Why is electric shock therapy, originally invented in the late 1930s, still considered an effective treatment for alleviating the symptoms of mental illness? Why do some of us deal with stress better than others? And how can we seek to understand the brain’s complex web of neural circuits?
It’s questions like these that continue to transfix Kafui Dzirasa, assistant professor of Psychiatry and Behavioral Sciences at Duke University, and the first African American to complete a PhD in Neurobiology at Duke. Speaking on the TEDMED stage in Palm Springs this week, Dzirasa began with a personal story: Several of his close family members suffer from mental illness, including bipolar disorder and schizophrenia.
The experience of caring for them inspired him to become a psychiatrist, and it helps him empathize with patients and their family members. “I understand the stigma and I understand the shame,” he said.
Dzirasa works closely with patients, but he’s also a scientist with a neurobiology lab at Duke. The big TED-style question that underlies his research: “What if mental illness is a disorder of electricity, and not just chemical imbalances?” For neuroscientists, according to Dzirasa, the “holy grail” is to understand how 100 billion electrical impulses in the brain generate movement, feelings, thought, and understanding.
That pursuit is as challenging as it sounds. Part of the problem, Dzirasa explained, is that scientists tend not to pick apart the human brain when our brain circuitry is firing. It’s similar, he said, to unplugging a computer before breaking it apart to examine the individual components. “When there is electricity running through, you can see little ripples of brain waves. Some of us think they serve as mini metronomes that allow cells to work together, like a musical conductor.”
Another challenge, according to Harvard Medical School-based psychiatrist John Torous, is the stigma attached to treatments associated with electricity, versus those designed to address a molecular or chemical imbalance. Chemical interventions have received attention as they’re proven to be somewhat successful in improving symptoms for some patients by targeting serotonin or dopamine levels, for instance. But with other patients reporting that these medications are not effective in the long term (or at all), new research suggests that something more complex is at work.
“The analogy I like is to imagine Boston traffic where the intersections—the neuronal junctions—are perceived as the obstacle in traffic flow,” Torous explained by email. “But the narrow and old and looping roads—i.e., the neurons or electrical system in the brain—are also a problem.” While research suggests that many mental disorders are likely an electrical circuit disease, the challenge is to modify those circuits without causing further harm.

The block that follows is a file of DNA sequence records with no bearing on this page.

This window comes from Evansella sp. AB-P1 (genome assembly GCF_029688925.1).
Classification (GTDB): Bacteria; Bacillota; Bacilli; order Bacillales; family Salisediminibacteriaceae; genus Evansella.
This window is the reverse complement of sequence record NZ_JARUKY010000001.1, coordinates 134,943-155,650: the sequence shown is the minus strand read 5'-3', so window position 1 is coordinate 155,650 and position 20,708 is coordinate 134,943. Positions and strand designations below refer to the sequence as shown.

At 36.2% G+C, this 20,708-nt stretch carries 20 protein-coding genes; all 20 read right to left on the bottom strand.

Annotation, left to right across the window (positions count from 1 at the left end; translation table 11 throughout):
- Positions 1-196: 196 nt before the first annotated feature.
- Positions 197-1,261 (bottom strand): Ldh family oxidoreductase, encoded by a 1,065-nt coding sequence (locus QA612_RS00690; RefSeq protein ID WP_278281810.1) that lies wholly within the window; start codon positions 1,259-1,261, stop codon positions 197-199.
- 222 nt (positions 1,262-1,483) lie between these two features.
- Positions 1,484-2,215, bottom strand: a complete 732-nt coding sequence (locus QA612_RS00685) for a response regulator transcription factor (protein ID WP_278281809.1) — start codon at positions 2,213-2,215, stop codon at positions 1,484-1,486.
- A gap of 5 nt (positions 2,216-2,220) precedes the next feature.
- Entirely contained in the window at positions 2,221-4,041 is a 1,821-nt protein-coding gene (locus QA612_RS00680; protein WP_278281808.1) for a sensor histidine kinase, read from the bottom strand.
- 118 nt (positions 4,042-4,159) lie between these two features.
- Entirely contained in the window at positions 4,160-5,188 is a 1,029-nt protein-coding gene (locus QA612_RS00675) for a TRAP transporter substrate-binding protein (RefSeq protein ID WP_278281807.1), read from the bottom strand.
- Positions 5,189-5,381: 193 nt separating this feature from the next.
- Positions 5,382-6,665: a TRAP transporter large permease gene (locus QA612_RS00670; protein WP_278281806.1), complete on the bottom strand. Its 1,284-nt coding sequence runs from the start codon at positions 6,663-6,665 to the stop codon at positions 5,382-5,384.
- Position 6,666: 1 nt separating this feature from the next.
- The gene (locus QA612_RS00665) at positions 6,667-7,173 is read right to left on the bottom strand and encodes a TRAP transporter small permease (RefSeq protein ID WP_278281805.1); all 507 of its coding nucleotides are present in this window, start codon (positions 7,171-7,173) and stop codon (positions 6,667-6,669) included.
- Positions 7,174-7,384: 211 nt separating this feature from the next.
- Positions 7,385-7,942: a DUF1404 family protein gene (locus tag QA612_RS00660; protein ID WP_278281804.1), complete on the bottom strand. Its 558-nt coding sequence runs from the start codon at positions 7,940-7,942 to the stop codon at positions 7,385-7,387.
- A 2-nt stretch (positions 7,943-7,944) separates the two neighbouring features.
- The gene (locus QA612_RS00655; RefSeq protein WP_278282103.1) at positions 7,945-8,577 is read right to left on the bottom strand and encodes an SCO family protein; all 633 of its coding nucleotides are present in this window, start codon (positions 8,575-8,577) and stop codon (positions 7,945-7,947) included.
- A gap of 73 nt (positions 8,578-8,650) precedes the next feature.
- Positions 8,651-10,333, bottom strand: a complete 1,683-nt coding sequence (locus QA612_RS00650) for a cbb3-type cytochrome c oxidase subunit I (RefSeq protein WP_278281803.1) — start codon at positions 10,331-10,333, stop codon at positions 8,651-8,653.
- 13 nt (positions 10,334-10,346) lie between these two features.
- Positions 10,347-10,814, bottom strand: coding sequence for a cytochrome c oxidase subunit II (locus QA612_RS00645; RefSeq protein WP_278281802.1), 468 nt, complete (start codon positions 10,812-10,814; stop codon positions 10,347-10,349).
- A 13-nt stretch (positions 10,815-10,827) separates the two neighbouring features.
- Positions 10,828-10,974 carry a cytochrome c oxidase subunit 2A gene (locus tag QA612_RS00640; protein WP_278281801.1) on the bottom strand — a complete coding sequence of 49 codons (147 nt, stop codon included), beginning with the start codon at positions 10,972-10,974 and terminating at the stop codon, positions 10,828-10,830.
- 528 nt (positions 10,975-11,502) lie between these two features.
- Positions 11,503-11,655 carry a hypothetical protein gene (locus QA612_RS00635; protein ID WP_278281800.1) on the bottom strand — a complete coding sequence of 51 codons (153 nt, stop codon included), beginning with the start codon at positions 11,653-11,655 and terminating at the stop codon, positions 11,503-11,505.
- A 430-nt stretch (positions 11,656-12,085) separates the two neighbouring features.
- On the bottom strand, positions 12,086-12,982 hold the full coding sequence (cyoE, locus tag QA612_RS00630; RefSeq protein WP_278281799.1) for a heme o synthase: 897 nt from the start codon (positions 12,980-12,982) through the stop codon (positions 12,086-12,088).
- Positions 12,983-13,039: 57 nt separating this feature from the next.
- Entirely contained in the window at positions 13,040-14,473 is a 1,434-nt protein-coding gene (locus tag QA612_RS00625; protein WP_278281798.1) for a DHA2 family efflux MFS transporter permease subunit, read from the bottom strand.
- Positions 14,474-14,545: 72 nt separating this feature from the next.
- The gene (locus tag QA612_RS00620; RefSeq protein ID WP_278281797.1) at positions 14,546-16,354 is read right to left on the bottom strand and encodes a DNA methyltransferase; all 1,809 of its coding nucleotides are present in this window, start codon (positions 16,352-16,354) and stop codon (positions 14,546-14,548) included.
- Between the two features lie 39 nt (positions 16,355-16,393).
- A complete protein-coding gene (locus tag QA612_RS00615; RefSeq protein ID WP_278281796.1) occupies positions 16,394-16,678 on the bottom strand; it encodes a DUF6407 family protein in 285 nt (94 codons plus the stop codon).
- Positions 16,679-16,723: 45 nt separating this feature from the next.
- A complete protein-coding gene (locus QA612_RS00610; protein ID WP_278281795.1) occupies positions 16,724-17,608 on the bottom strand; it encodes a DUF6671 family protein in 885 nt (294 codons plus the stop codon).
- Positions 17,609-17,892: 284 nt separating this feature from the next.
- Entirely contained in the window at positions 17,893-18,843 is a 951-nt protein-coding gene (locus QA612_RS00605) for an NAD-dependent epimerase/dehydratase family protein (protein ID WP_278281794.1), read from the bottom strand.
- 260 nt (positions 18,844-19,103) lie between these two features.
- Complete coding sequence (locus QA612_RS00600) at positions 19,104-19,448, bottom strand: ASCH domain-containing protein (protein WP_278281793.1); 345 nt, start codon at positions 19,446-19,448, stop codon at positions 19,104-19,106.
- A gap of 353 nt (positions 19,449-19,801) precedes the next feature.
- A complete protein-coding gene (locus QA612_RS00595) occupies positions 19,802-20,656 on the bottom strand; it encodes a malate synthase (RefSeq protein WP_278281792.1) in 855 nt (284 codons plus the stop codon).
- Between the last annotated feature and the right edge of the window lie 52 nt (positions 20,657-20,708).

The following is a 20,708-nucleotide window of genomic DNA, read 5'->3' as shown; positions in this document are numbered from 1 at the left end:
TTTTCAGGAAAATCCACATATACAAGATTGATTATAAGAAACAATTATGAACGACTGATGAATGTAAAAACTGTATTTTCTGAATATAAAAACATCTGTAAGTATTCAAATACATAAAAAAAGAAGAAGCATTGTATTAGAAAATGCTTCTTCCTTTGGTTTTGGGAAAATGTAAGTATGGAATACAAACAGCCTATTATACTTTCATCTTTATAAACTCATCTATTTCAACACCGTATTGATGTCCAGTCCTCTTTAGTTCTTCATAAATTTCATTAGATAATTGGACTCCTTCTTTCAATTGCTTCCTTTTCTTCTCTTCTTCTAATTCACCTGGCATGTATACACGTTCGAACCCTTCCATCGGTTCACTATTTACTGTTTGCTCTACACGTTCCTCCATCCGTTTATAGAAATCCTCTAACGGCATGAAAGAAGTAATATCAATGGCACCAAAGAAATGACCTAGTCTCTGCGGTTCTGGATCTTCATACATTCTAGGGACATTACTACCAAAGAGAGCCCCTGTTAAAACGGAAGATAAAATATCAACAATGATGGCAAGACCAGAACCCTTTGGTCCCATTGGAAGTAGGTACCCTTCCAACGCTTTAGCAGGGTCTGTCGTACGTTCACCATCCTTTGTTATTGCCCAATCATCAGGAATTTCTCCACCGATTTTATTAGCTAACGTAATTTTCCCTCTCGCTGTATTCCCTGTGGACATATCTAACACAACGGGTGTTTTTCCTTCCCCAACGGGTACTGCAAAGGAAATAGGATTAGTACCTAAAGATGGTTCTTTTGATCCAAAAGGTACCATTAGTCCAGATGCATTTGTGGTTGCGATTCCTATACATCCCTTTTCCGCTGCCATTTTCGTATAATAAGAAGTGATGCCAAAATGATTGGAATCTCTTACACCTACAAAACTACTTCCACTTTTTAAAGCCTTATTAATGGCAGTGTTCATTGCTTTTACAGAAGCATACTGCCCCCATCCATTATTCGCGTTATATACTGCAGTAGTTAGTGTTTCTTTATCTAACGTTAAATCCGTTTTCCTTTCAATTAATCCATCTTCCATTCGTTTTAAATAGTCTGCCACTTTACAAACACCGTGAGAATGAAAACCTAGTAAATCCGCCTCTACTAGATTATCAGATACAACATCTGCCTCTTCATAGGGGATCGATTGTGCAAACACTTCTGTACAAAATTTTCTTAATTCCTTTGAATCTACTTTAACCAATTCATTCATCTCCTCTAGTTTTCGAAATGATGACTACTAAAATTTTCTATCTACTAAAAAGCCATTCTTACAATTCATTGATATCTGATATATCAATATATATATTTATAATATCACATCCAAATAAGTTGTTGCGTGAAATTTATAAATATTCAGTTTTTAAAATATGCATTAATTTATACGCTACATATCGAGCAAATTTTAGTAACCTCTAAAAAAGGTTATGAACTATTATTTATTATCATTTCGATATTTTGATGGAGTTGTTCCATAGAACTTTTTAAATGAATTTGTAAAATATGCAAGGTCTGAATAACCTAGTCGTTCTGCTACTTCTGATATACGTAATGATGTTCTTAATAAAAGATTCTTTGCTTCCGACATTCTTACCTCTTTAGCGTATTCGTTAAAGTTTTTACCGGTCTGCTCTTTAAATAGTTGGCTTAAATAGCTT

Experts such as former National Institutes of Health director Tom Insel see opportunities to characterize these old roads through advancements in neuroimaging techniques, which can be used to understand the activity of specific brain circuits. That, coupled with increasing knowledge of genetics and cellular neuroscience, offer hope of “much more mechanism-based approaches to treatment in the future,” psychiatrists Charles Zorumski and Eugene Rubin write in the book Psychiatry and Clinical Neuroscience: A Primer.
Moreover, electroconvulsive therapy, or electric shock treatments, are still seen as barbaric in the public eye in part due to negative depictions in films like One Flew Over the Cuckoo’s Nest. That may have impinged research: Many scientists have theorized the reasons why electric-shock therapy is effective for many patients but they are still looking for the evidence to back it up.
Dzirasa’s solution to what he refers to as the “metronome problem” is to implant tiny wires less than the size of a human hair into an animal’s brain and record the electrical signals.
These animals, typically mice, have genetic mutations that cause symptoms that resemble mental illness, such as severe mood swings that mimic bipolar. This approach isn’t perfect. History has taught us that just because a treatment works in a mouse doesn’t mean it will in a human, and a mouse doesn’t feel the same complex emotions. But Dzirasa views it as an important start in the race to develop new therapies: “I believe that we will cure mental illness by tuning brain waves.”